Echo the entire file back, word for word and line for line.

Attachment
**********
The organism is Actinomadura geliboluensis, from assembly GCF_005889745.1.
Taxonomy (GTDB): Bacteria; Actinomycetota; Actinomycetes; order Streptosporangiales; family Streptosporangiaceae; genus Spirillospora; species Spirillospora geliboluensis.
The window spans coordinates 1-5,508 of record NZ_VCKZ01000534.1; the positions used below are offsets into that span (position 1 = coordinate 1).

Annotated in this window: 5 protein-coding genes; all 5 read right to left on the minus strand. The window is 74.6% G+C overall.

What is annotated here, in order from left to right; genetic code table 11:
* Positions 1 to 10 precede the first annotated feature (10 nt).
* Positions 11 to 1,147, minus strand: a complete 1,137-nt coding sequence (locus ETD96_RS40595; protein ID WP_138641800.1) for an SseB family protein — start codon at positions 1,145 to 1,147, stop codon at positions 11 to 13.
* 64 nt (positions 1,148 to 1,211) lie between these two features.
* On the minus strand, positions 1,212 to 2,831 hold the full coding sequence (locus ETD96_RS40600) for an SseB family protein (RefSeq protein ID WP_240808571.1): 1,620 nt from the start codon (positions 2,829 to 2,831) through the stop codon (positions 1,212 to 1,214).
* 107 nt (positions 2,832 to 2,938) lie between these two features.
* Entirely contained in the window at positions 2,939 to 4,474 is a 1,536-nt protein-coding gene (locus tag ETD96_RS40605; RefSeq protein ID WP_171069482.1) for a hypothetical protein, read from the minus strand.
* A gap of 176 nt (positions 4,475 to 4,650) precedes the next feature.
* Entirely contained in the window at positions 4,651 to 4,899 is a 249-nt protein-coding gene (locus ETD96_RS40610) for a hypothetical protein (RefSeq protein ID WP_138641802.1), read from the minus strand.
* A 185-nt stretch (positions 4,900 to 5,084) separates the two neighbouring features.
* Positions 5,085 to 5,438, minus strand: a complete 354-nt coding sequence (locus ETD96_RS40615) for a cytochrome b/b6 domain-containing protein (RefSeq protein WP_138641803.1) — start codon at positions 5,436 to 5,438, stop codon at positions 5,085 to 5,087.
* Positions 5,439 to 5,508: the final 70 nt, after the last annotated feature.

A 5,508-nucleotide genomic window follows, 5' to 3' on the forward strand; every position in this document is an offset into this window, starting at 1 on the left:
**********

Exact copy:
The organism is Actinomadura geliboluensis, from assembly GCF_005889745.1.
Taxonomy (GTDB): Bacteria; Actinomycetota; Actinomycetes; order Streptosporangiales; family Streptosporangiaceae; genus Spirillospora; species Spirillospora geliboluensis.
The window spans coordinates 1-5,508 of record NZ_VCKZ01000534.1; the positions used below are offsets into that span (position 1 = coordinate 1).

Annotated in this window: 5 protein-coding genes; all 5 read right to left on the minus strand. The window is 74.6% G+C overall.

What is annotated here, in order from left to right; genetic code table 11:
* Positions 1 to 10 precede the first annotated feature (10 nt).
* Positions 11 to 1,147, minus strand: a complete 1,137-nt coding sequence (locus ETD96_RS40595; protein ID WP_138641800.1) for an SseB family protein — start codon at positions 1,145 to 1,147, stop codon at positions 11 to 13.
* 64 nt (positions 1,148 to 1,211) lie between these two features.
* On the minus strand, positions 1,212 to 2,831 hold the full coding sequence (locus ETD96_RS40600) for an SseB family protein (RefSeq protein ID WP_240808571.1): 1,620 nt from the start codon (positions 2,829 to 2,831) through the stop codon (positions 1,212 to 1,214).
* 107 nt (positions 2,832 to 2,938) lie between these two features.
* Entirely contained in the window at positions 2,939 to 4,474 is a 1,536-nt protein-coding gene (locus tag ETD96_RS40605; RefSeq protein ID WP_171069482.1) for a hypothetical protein, read from the minus strand.
* A gap of 176 nt (positions 4,475 to 4,650) precedes the next feature.
* Entirely contained in the window at positions 4,651 to 4,899 is a 249-nt protein-coding gene (locus ETD96_RS40610) for a hypothetical protein (RefSeq protein ID WP_138641802.1), read from the minus strand.
* A 185-nt stretch (positions 4,900 to 5,084) separates the two neighbouring features.
* Positions 5,085 to 5,438, minus strand: a complete 354-nt coding sequence (locus ETD96_RS40615) for a cytochrome b/b6 domain-containing protein (RefSeq protein WP_138641803.1) — start codon at positions 5,436 to 5,438, stop codon at positions 5,085 to 5,087.
* Positions 5,439 to 5,508: the final 70 nt, after the last annotated feature.

A 5,508-nucleotide genomic window follows, 5' to 3' on the forward strand; every position in this document is an offset into this window, starting at 1 on the left: